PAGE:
Sweet Toof at Factory Fresh

Sweet Toof's piece in Factory Fresh's courtyard.

Last Friday I got to check out the opening of Sweet Toof’s new show, Dark Horse, at Factory Fresh in Bushwick. (Unfortunately, I didn’t arrive early enough to get one of the paper Sweet Toof smiles mounted on popsicle-sticks, which were given to the first visitors.) The gallery was transformed, inside and out, by large and small oil paintings, hanging woodcuts, and painted walls in the gallery’s courtyard.

A woodcut in the front room.

Sweet Toof’s oil paintings were dramatic in a different way than his walls, like some strange version of the Old Masters, with bony horses and dogs and nobly-dressed skeletons all outfitted in his pearly whites. Some of his large rectangular canvases dominated the interior, but he also had smaller circular canvases grouped in series throughout the space. Skeletons did battle with paint rollers, in groups and one-on-one, sometimes in front of rural backgrounds, other times in some type of apocalyptic-type cityscape.

He played with using pseudo-gilded frames and sparkly paint backgrounds for smaller works, and I have to say, he may be the only artist I know of that can use glitter and horses in the same piece and still have it look amazing. More than that, though, his paintings were the type of thing you can look at for awhile and continue to see more in—aesthetically and art historically speaking, definitely, but also in the sense of morbid, symbolic hilarity.

Sweet Toof's "Hold Your Horses"
Some Factory Fresh Toofpaste.

Factory Fresh even got its own tube of Toofpaste—(artists typically use up most of the wall space in the gallery’s courtyard, but it was the first time I had ever seen anyone incorporate the vent into a piece.) All in all, a great show, and one of my favorites that I’ve seen at the gallery. Dark Horse stays up until May 22nd, and is Sweet Toof’s first solo show stateside, so be sure to check it out.

Photos by Frances Corry

Faust, Fairey, Katsu and Skullphone at Mallick Williams

New York is (slowly) recovering from what one could call its monochromatic season. So as much as I’m ready for all the black and white and grey to be over with, I still ended up catching Mallick Williams‘ grayscale show Hueless a couple days ago before it closes on April 13th. Turns out, in some cases, lack of color isn’t so bad.

Opening just over a month ago, Hueless is a “monochromatic exhibition” with some paradoxical diversity. It’s got black and white and grey, but also silver, cream, brown-black and pretty much every non-pigmented hue in between. With work from Shephard Fairey, Faust, Katsu, Skullphone, and others, the work under color-constraints was (thankfully) more unified than most group shows, and showed off medium/form (there was sculpture, a neon sign, screenprint, paper cut and painting) and content in color’s absence.

There was a requisite Andre the Giant (not for sale, just for show), but the other two pieces from Fairey were among my favorites.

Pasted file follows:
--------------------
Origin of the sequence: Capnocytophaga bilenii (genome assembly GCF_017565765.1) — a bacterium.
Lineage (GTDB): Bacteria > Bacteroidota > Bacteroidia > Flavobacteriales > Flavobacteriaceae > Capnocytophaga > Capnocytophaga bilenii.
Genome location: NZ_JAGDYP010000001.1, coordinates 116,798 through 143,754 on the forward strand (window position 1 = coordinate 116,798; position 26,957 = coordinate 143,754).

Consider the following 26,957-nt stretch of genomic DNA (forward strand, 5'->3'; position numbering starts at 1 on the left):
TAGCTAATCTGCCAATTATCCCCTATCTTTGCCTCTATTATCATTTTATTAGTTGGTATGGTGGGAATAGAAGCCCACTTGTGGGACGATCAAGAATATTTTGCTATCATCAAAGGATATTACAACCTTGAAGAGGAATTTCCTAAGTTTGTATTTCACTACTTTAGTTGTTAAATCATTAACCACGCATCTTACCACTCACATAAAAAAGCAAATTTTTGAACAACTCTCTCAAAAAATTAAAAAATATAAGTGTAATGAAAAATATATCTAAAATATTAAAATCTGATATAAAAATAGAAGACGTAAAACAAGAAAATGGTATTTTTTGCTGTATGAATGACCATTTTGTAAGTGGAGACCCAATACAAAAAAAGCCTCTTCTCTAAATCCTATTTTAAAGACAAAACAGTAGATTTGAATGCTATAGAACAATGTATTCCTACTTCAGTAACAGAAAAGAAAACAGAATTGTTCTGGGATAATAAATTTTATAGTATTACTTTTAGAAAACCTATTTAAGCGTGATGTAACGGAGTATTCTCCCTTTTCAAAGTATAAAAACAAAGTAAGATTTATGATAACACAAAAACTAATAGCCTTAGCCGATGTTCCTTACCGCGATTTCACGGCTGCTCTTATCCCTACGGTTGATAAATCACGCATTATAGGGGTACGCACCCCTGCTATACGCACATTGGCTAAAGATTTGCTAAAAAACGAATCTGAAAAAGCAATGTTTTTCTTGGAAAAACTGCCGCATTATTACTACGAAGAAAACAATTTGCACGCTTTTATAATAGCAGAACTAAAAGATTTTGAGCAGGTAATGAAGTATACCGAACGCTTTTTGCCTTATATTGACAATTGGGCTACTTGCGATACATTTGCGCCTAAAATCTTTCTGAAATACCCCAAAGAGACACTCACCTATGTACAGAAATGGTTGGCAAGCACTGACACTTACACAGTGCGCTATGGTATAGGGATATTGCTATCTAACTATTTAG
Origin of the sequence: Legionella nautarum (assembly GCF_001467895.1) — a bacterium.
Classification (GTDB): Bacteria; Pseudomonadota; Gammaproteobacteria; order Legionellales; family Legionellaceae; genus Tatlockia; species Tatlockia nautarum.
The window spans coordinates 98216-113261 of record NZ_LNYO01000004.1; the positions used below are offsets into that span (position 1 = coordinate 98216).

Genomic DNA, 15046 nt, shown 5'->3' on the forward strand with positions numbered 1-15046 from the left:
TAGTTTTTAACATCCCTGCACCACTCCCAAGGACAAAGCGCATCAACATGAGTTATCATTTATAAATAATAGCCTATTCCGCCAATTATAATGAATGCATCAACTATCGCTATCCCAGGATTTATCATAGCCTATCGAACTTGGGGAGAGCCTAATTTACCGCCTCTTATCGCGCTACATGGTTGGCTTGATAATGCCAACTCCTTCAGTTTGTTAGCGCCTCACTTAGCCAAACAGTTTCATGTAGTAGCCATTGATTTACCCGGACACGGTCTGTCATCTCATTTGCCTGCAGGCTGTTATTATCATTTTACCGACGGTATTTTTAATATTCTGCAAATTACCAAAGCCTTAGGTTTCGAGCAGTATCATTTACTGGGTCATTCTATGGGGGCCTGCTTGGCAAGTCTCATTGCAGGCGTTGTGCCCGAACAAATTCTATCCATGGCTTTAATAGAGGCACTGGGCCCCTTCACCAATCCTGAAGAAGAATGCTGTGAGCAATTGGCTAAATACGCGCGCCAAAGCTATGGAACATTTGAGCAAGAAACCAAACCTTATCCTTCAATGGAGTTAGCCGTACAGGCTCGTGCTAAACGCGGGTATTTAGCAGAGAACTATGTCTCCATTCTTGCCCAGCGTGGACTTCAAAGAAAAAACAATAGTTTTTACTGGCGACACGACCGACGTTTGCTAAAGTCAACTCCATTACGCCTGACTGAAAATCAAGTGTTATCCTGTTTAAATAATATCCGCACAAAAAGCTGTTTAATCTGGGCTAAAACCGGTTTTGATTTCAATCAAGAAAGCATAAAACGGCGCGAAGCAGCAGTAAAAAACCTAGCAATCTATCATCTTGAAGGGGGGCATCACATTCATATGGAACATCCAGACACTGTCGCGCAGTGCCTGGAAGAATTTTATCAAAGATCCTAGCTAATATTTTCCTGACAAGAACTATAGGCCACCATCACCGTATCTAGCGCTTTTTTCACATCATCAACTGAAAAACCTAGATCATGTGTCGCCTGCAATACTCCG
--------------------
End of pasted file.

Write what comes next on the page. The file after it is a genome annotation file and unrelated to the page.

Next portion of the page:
Fairey's "Glass Houses" and "Rise Above Control."
Katsu's "Self Portrait."

Also enjoyed Skullphone’s “Here’s Your Nightmare.” It’s enamel on aluminum, but in person looked sort of like a micro, non-electronic version of his billboards.

Skullphone's piece, photo via Arrested Motion.
"I Want to Go Home" by Distort.
"Tree" paper cut by Nathan Pickett.

Hueless runs through  April 13th, and the gallery opens the color-themed group show Spectrum on April 21st, with pieces from Word to Mother, Erik Otto, and others.

Skullphone photo by Arrested Motion, other photos by Frances Corry.

RETNA’s Hallelujah World Tour Opening, NYC

Last night I had the chance to check out the opening of RETNA’s Hallelujah, presented by Valmorbida (the people behind Richard Hambleton’s show last year) and curated by RVCA’s PM Tenore in a giant pop-up space on Manhattan’s west side. RJ saw the show in the process of being set-up, and the finished product was certainly spectacular (not to mention really crowded. Cue me getting nervous as people bumped into the work). The artist’s glyphic pieces were presented on a series of very large mediums – most were canvas, some were ink on handmade paper, and a few had plaster (I think) letters rising out of the piece itself. Five sculptures in the middle of the room spelled out a monumental RETNA.

What the script on the pieces spelled out, I’m not entirely sure  – but the effect was certainly cryptic, not to mention really beautiful. Others seemed to think so too, as the vast majority of the work had already been sold by the show’s opening. Like a lot of his other stuff, the pieces subsumed the space, covering nearly the entire wall from floor to ceiling, and in the dark of the warehouse, it was completely immersive.

When I could get close enough to a piece to really see it, the intricacy of his process was apparent, with the handmade paper and ink pieces, the textured paint on canvas, or his evolving use of negative space.

The sculptures I mentioned before, particularly their surroundings, were the only parts that may have taken away from the general strength of the show. Scattered around/under/on top of the sculptures were ropes, industrial pallets, and empty paint cans. Whether it was about paying homage to the process, or likely to his more graffiti-oriented beginnings, the props seemed unnatural in the space, particularly in the whole glamorous-company-collaboration context. If anything, it made me want to see his work outside of this setting, or at least caused me to question what it means, and whether its good, bad (or both) to move from street to a show like this.

Hallelujah will be making two more stops, in Venice and London, as it completes its tour. You can check out the New York show at 560 Washington St. in the West Village. Also, if you haven’t seen it, make sure to watch the epic video that accompanies the show.

Photos by Frances Corry